You look at the rents that landlords think that they can charge for their premises, they’re completely out of kilter. One of the reasons why we haven’t opened a new venue since The Thekla is not being able to pay the property prices. The property boom collapsed the way it did because rent and property prices were unobtainable. Alcohol prices have increased, the smoking ban has come in, minimum wage has gone up, inflation has gone up but you are not allowed to charge more for entertainment, because there are so many premises meaning competition is tougher. Junktion 7 was a great venue, it had its own character and it worked. You think location, it’s probably very student led, you get no business in the summer. You aren’t able to get enough gigs because we are doing most of them or most of the ones that make money, so you have to find something that supports the gig business. You have to have a bar that everyone loves to go to, but that’s really difficult to make pay. It’s crazy, I know what they were paying at Junktion 7 and no matter how good they were you could never make that pay because the rent was too high. The premises were good, the offer was good, the bands they were putting on were excellent, they did a great job. But the landlord was greedy.
What was the local music scene in Nottingham like when you took over Rock City in 1994?
A band had to stand on their own two feet back then, they didn’t really get any support, certainly not in the way that happens now.

Why was that?
There wasn’t any record companies coming to gigs. There didn’t seem to be a scene. Pitchshifter were very popular, but every time you went out you would hear people bad mouthing them. Local Nottingham people, as soon as as anyone made a success of it, just tore them down. So I think as a city there was some sort of bad attitude, but that has changed in recent years.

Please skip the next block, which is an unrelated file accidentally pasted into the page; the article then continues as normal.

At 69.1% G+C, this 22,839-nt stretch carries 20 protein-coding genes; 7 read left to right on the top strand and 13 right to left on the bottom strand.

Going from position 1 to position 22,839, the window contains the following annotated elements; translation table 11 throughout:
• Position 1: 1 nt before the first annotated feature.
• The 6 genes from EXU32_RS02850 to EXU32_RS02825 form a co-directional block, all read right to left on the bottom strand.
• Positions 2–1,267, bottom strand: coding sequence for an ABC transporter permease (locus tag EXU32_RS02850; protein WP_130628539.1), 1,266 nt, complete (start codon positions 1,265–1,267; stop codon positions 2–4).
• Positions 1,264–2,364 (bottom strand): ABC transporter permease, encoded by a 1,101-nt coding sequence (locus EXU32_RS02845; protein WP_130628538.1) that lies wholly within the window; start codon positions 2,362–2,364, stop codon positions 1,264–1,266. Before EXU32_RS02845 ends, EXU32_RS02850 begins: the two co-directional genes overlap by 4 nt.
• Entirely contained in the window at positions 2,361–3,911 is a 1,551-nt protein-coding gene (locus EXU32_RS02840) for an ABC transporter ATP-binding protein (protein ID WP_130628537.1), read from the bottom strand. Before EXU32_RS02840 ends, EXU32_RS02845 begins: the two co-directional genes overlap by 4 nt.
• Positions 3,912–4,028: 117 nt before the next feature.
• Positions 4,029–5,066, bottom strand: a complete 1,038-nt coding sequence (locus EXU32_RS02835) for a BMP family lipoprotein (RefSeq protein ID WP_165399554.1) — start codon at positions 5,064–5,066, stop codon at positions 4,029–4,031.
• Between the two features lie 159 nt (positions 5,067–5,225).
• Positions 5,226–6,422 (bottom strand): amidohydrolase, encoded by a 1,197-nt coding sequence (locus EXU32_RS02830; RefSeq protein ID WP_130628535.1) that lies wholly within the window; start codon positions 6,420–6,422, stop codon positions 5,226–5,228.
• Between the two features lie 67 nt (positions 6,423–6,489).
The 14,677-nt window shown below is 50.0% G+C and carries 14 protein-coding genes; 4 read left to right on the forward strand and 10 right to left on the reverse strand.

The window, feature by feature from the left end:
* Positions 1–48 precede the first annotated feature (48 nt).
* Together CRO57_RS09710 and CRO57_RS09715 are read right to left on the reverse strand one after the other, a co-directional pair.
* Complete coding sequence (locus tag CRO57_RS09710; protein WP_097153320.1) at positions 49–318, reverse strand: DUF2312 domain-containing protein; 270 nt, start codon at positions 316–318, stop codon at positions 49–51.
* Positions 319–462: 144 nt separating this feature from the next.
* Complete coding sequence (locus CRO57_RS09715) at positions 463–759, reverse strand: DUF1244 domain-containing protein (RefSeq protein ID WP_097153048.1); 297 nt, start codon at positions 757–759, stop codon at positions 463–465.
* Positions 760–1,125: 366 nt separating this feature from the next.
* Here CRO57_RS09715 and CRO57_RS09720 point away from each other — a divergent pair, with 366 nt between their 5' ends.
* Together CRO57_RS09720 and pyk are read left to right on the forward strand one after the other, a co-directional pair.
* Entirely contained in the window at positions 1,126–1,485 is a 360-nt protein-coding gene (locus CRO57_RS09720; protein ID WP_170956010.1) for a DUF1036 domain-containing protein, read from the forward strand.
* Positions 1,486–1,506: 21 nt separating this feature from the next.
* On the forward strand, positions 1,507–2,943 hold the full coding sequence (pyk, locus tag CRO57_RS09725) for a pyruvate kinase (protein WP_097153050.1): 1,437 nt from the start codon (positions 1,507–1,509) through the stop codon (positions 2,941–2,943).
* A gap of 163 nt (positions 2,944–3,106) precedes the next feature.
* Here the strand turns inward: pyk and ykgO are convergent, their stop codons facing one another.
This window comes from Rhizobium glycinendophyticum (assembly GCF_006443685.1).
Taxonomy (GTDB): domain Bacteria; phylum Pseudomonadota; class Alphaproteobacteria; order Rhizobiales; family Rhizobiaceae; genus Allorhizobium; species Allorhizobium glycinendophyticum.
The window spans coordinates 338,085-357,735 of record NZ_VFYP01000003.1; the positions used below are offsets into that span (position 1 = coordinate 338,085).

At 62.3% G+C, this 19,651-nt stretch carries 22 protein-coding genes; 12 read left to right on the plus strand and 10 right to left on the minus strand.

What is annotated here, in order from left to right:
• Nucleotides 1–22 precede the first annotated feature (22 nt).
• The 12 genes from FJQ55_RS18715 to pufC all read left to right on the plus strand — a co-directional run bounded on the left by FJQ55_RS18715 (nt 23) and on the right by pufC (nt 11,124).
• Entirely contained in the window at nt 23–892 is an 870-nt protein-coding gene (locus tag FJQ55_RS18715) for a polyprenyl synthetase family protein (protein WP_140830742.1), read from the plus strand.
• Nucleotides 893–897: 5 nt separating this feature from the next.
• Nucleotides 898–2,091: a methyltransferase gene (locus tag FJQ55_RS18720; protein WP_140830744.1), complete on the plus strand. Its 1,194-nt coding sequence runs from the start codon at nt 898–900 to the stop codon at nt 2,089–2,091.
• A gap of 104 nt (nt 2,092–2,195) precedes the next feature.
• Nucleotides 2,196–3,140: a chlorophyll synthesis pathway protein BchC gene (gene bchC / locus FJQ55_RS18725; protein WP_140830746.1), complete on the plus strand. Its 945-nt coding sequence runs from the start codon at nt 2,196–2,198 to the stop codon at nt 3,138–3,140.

We’ve heard complaints about DHP having a stranglehold on live music in Nottingham. What do you say to that?
We are in a highly competitive business and I won’t apologise for being successful. We try not to behave badly. You will always have people moaning about others who are successful, that’s just the English way, isn’t it? But we work with local promoters like I’m Not From London, IKE and Cosmic American, and we cut better deals for those guys than we do for national promoters. It’s a business, I do what I’ve got to do, I’m not trying to suppress anyone. The only people who I won’t work with… well, I won’t get in to it.
Why did you decide to manage Dog Is Dead?
It was the right time for us to do it. I saw them at The Bodega and then I went to see them at Junktion 7. I asked to manage them straight after that. Within a year or so they signed to a major label, had a top forty album and sold out shows in Nottingham and London. The second record will be the making of this band; it’s fabulous from what I’ve heard so far. There’s some incredible songs; Hotel, Funny Bone… I don’t want to tell you too much. Don’t forget they were seventeen when I met them and they’re still young guys finding their sound and talent.